Eric Hawkins, Ph.D., Center of Excellence in Substance Abuse Treatment and Education, VA Puget Sound Health Care System; University of Washington; Carol Malte, MSW, Center of Excellence in Substance Abuse Treatment and Education, VA Puget Sound Health Care System; Andrew Saxon, MD, Center of Excellence in Substance Abuse Treatment and Education, VA Puget Sound Health Care System; University of Washington; George Sayre, PsyD, VA Puget Sound Health Care System; University of Washington; Hildi Hagedorn, Ph.D., Minneapolis VA Health Care System; VA Substance Use Disorder QUERI; Douglas Berger, MD, VA Puget Sound Health Care System; University of Washington ; Carol Achtmeyer, MN, ARNP, Center of Excellence in Substance Abuse Treatment and Education, VA Puget Sound Health Care System; Anthony Mariano, Ph.D., VA Puget Sound Health Care System; University of Washington, Anissa Frank, BA, Center of Excellence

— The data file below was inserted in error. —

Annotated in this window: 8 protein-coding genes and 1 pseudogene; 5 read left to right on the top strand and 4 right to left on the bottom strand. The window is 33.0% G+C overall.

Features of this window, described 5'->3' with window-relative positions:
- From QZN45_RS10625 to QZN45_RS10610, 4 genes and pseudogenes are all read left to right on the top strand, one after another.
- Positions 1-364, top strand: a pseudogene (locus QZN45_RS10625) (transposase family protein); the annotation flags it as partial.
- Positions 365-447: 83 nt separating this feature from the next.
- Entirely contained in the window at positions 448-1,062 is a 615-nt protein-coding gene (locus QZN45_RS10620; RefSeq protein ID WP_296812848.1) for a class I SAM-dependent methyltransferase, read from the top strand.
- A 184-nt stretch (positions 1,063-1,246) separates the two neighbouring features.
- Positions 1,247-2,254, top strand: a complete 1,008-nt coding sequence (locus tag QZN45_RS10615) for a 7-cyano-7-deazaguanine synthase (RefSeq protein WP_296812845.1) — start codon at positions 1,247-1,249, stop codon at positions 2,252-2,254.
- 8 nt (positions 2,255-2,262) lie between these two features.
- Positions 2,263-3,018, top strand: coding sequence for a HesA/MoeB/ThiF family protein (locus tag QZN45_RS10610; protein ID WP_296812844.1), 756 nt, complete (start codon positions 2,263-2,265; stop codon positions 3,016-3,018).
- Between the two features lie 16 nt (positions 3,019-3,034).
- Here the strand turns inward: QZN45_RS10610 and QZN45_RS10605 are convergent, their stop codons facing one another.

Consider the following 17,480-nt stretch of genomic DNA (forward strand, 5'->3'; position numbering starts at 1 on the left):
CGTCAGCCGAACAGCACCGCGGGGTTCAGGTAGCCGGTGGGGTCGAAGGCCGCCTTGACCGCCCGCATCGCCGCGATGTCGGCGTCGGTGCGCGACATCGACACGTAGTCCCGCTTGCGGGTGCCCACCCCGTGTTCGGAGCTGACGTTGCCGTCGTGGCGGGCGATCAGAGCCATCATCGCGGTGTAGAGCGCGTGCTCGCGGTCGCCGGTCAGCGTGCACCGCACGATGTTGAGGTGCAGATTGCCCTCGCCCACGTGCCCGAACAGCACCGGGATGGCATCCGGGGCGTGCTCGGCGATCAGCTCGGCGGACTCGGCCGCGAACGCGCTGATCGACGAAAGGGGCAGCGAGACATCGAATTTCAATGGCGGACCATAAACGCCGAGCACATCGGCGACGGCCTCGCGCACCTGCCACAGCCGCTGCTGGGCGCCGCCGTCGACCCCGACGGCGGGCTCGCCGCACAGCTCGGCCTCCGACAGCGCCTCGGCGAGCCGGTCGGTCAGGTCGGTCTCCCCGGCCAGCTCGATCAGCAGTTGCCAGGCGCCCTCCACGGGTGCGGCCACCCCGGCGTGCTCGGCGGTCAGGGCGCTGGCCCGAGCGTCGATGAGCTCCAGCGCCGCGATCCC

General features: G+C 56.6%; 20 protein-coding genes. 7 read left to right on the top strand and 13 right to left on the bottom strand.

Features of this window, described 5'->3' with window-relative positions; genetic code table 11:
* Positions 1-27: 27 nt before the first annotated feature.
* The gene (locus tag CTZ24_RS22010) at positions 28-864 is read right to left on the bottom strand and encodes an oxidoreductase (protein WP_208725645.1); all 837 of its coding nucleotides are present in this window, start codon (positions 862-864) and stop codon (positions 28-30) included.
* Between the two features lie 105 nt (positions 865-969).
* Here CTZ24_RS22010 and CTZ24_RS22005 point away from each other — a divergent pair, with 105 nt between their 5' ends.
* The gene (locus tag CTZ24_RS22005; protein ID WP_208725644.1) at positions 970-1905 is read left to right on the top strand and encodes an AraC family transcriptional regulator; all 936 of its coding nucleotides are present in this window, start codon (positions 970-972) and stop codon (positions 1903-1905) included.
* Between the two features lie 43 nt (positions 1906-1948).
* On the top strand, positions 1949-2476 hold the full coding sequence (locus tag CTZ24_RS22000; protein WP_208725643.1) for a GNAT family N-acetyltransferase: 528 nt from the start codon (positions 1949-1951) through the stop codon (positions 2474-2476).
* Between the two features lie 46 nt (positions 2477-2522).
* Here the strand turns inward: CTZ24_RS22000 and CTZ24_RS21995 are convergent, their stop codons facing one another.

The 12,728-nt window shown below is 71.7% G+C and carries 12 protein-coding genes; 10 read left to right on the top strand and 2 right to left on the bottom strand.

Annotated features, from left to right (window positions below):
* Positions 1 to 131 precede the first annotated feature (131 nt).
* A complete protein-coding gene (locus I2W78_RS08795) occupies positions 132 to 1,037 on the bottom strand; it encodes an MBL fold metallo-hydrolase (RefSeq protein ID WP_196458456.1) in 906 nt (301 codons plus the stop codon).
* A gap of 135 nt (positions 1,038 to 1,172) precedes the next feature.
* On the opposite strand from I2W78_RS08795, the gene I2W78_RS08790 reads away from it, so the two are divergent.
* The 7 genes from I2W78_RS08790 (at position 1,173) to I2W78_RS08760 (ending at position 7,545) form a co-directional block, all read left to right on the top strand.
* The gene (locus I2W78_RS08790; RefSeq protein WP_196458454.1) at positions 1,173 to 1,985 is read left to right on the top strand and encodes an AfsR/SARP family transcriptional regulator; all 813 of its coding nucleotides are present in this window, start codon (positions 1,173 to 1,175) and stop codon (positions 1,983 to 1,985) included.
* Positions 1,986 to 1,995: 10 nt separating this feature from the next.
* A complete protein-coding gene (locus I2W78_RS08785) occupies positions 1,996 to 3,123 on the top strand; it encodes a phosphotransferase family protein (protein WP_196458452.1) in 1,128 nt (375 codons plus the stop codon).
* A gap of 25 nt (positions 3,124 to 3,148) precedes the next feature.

Despite clinical practice guidelines that recommend assessment of risk factors before prescribing opioids and benzodiazepines, these medications are often prescribed concurrently to Veterans with risk factors that pose serious safety concerns (e.g. age >65, comorbid substance use disorders, sleep apnea, or suicide risk). Medication alerts have been identified as interventions with significant potential to reduce errors and improve patient safety. This prospective mixed-methods quality improvement project used the Promoting Action on Research Implementation in Health Services model as the guiding framework for evaluating the implementation of an advanced medication alert developed through a partnership with key service line leaders. The project aims to identify the potential influence of evidence, contextual and facilitation factors on the implementation of an advanced medication alert at a single VA health care system. We will present data from 1) surveys of key leaders and prescribers assessing perspectives and attitudes on concurrent opioid and benzodiazepine use, 2) semi-structured qualitative interviews addressing contextual barriers and facilitators to use of advanced medication alerts and to modifying prescribing practices, and 3) pharmacy records to evaluate preliminary effectiveness of the medication alert on reducing concurrent use of opioids and benzodiazepines among Veterans with high-risk conditions.